4. Transducer in accordance with claim 1, characterized that the diaphragm (2) is positioned in parallel to the body (110).
5. A fiber optics differential pressure transducer to measure the differential pressure generated by a Venturi type device in an oil well, characterized by comprising:
a) upper cap (220), provided with a pin (221) intended to equalize the volume of chambers C1 and C2, and channel (222) for sealing O-Ring;
b) body (230), which comprises:
lower face (231) containing a first chamber C1 in whole, and part of a second chamber C2, housings (232) for mechanical seals (201) and communication hole (233) between the upper (not represented) and lower (231) faces corresponding to the second chamber C2;
upper face (241) which comprises the hole (233) for communication between the channel (243) and the upper face of the diaphragm (2) opposite to the first chamber C1, said hole (233), the channel (243) and upper face being part of said second chamber C2;
and where the central region of said body (230) is provided with two longitudinal passing holes (234, 235), located vertically one in relation to the other, said holes (234, 235) being intended for inserting the optical fiber (118) containing Bragg networks (118 a, 118 b) to position said networks ion each of the surfaces of the diaphragm (2);
 a channel (236) in the longitudinal face of the body (230) intended to contain/protect the optical fiber (118) in the passage of the same from one lateral face to the other lateral face of said body (230);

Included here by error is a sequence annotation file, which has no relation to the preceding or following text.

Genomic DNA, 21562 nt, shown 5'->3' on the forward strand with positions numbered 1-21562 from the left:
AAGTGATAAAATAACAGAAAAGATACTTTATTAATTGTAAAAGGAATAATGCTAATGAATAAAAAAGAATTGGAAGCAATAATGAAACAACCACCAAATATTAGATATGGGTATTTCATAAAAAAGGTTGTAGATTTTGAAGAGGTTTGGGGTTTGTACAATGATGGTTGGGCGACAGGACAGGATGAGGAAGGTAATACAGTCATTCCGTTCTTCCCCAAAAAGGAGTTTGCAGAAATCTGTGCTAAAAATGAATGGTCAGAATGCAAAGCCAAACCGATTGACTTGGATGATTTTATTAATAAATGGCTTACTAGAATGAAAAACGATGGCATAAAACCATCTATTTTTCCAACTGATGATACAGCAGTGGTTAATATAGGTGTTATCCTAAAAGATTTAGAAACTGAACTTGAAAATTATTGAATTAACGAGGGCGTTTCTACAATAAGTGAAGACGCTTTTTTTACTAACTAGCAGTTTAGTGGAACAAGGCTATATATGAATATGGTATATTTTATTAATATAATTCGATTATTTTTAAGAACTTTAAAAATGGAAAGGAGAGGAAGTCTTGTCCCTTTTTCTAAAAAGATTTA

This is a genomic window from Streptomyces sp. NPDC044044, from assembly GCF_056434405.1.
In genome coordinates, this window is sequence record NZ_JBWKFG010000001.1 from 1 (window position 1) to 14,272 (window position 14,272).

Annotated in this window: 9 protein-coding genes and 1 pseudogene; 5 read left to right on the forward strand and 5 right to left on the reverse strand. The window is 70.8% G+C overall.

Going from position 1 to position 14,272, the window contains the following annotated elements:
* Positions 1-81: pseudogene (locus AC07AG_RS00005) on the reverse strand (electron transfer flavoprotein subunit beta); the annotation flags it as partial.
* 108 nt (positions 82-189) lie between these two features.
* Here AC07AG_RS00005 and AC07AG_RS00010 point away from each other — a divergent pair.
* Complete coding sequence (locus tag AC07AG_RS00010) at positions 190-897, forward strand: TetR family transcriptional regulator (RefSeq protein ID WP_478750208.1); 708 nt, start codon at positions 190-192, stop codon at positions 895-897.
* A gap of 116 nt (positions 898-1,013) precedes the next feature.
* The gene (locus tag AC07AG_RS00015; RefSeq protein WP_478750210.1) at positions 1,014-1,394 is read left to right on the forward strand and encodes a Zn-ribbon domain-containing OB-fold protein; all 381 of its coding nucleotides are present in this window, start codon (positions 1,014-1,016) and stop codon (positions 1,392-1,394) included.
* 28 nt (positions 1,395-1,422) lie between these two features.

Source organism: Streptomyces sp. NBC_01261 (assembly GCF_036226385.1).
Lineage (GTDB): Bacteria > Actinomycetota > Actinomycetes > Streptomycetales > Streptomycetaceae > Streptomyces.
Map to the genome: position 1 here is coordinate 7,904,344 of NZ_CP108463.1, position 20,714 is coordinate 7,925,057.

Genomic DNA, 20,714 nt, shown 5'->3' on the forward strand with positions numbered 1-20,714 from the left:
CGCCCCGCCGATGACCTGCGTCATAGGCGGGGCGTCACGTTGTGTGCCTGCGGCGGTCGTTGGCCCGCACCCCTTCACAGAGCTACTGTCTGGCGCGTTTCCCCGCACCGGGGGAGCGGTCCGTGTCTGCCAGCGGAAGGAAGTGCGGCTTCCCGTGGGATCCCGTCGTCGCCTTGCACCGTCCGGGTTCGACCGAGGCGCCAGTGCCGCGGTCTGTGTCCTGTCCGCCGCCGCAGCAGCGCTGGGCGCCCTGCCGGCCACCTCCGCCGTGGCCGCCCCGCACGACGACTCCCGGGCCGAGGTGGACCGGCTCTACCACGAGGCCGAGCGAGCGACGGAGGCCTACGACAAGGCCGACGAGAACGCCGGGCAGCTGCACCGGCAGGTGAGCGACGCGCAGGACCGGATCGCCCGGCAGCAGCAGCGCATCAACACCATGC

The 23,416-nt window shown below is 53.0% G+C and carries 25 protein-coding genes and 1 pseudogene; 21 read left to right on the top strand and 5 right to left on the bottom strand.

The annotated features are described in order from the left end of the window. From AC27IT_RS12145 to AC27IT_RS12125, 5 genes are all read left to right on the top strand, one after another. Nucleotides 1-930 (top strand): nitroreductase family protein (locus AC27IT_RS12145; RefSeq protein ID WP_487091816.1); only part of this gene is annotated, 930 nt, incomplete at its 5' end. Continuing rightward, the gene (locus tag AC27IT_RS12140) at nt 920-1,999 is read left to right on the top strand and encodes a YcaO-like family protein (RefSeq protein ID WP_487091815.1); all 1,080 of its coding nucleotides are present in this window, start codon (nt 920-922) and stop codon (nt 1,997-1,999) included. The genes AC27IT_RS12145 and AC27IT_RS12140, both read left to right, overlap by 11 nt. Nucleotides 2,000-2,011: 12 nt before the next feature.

c) lower cap (250) presenting two holes (251 a, 251 b) for the pressure outlets;
d) flexible mechanical seals (201) to transmit the pressure up to the surfaces of the diaphragm (2), the seals (201) being placed in the respective housings (232) in the lower face (231) of the body (230), said seals being pressed by the lower cap (250) to provide the sealing of chambers C1 and C2.
6. Transducer in accordance with claim 5, characterized that chamber C1 is formed by the volume of the depression (237) made on the lower surface (231) of the body (230) of the transducer (200) and the surface of the diaphragm (2).
7. Transducer in accordance with claim 5, characterized that chamber C2 is formed by the volumes corresponding to the depression (238) on the lower surface (231) of the body (230) of the transducer, the hole (233), the channel (243) on the upper surface (241) and the depression (239) made on the upper surface (241) of the body (230) of the transducer opposite the diaphragm (2).
8. Transducer in accordance with claim 5, characterized that both the volumes of chambers C1 and C2 are equal.
9. Transducer in accordance with claim 8, characterized that the pin (221) inside the depression (239) on the upper part (241) of the body (230) of the transducer is intended to equalize the volumes of Chambers C1 e C2.
10. Transducer in accordance with claim 5, characterized that the diaphragm (2) is placed in parallel to the body (230).
11. Transducer in accordance with claim 5, characterized that the body (230) is provided further with holes (271) for attachment devices on mandrel of a pipe and (272) for attachment devices for assembly to said transducer.
12. Transducer in accordance with claim 5, characterized that the passing hole (234) presents a 7° slope in relation to the longitudinal axis from the end of the diaphragm (2).
13. Transducer in accordance with claim 5, characterized that the seal (201) fits into a housing (232).
14. Transducer in accordance with claim 5, characterized that it additionally includes a communication hole (233) between the upper face (241) of the body (230) and chamber C2 which is found on the lower surface (231) of said body.
15. Transducer in accordance with claim 5, characterized that the lateral part of the body (230) is provided with a longitudinal channel (236) for protecting the optical fiber (118).